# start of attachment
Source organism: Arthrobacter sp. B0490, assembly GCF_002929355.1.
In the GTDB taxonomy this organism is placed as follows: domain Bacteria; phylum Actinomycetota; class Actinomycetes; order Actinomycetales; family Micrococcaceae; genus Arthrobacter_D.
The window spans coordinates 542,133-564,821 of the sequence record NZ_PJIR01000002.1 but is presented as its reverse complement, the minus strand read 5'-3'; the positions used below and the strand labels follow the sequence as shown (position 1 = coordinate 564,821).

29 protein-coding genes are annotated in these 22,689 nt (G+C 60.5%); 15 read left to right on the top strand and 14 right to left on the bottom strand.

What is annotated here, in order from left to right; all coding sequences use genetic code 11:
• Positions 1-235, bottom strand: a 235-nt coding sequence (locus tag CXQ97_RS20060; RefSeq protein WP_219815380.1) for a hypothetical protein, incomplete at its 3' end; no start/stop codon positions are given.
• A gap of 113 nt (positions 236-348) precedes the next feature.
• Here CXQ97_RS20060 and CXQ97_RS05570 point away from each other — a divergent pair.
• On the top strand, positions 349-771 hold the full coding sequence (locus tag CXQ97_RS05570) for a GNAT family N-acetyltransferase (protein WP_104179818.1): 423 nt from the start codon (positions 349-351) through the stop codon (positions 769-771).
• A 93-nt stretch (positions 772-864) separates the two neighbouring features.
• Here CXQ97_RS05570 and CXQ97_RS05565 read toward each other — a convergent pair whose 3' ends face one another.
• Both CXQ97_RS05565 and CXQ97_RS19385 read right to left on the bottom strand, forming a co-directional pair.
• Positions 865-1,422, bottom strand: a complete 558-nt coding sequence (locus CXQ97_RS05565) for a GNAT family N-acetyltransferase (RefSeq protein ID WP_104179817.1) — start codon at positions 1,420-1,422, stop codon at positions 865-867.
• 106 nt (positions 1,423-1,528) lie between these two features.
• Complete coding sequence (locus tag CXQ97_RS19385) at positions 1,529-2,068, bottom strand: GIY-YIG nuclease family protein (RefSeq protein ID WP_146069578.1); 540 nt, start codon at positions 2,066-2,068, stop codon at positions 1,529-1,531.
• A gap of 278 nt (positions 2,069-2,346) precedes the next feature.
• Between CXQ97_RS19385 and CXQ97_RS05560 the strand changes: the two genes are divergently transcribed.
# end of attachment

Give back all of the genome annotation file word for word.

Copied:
Source organism: Arthrobacter sp. B0490, assembly GCF_002929355.1.
In the GTDB taxonomy this organism is placed as follows: domain Bacteria; phylum Actinomycetota; class Actinomycetes; order Actinomycetales; family Micrococcaceae; genus Arthrobacter_D.
The window spans coordinates 542,133-564,821 of the sequence record NZ_PJIR01000002.1 but is presented as its reverse complement, the minus strand read 5'-3'; the positions used below and the strand labels follow the sequence as shown (position 1 = coordinate 564,821).

29 protein-coding genes are annotated in these 22,689 nt (G+C 60.5%); 15 read left to right on the top strand and 14 right to left on the bottom strand.

What is annotated here, in order from left to right; all coding sequences use genetic code 11:
• Positions 1-235, bottom strand: a 235-nt coding sequence (locus tag CXQ97_RS20060; RefSeq protein WP_219815380.1) for a hypothetical protein, incomplete at its 3' end; no start/stop codon positions are given.
• A gap of 113 nt (positions 236-348) precedes the next feature.
• Here CXQ97_RS20060 and CXQ97_RS05570 point away from each other — a divergent pair.
• On the top strand, positions 349-771 hold the full coding sequence (locus tag CXQ97_RS05570) for a GNAT family N-acetyltransferase (protein WP_104179818.1): 423 nt from the start codon (positions 349-351) through the stop codon (positions 769-771).
• A 93-nt stretch (positions 772-864) separates the two neighbouring features.
• Here CXQ97_RS05570 and CXQ97_RS05565 read toward each other — a convergent pair whose 3' ends face one another.
• Both CXQ97_RS05565 and CXQ97_RS19385 read right to left on the bottom strand, forming a co-directional pair.
• Positions 865-1,422, bottom strand: a complete 558-nt coding sequence (locus CXQ97_RS05565) for a GNAT family N-acetyltransferase (RefSeq protein ID WP_104179817.1) — start codon at positions 1,420-1,422, stop codon at positions 865-867.
• 106 nt (positions 1,423-1,528) lie between these two features.
• Complete coding sequence (locus tag CXQ97_RS19385) at positions 1,529-2,068, bottom strand: GIY-YIG nuclease family protein (RefSeq protein ID WP_146069578.1); 540 nt, start codon at positions 2,066-2,068, stop codon at positions 1,529-1,531.
• A gap of 278 nt (positions 2,069-2,346) precedes the next feature.
• Between CXQ97_RS19385 and CXQ97_RS05560 the strand changes: the two genes are divergently transcribed.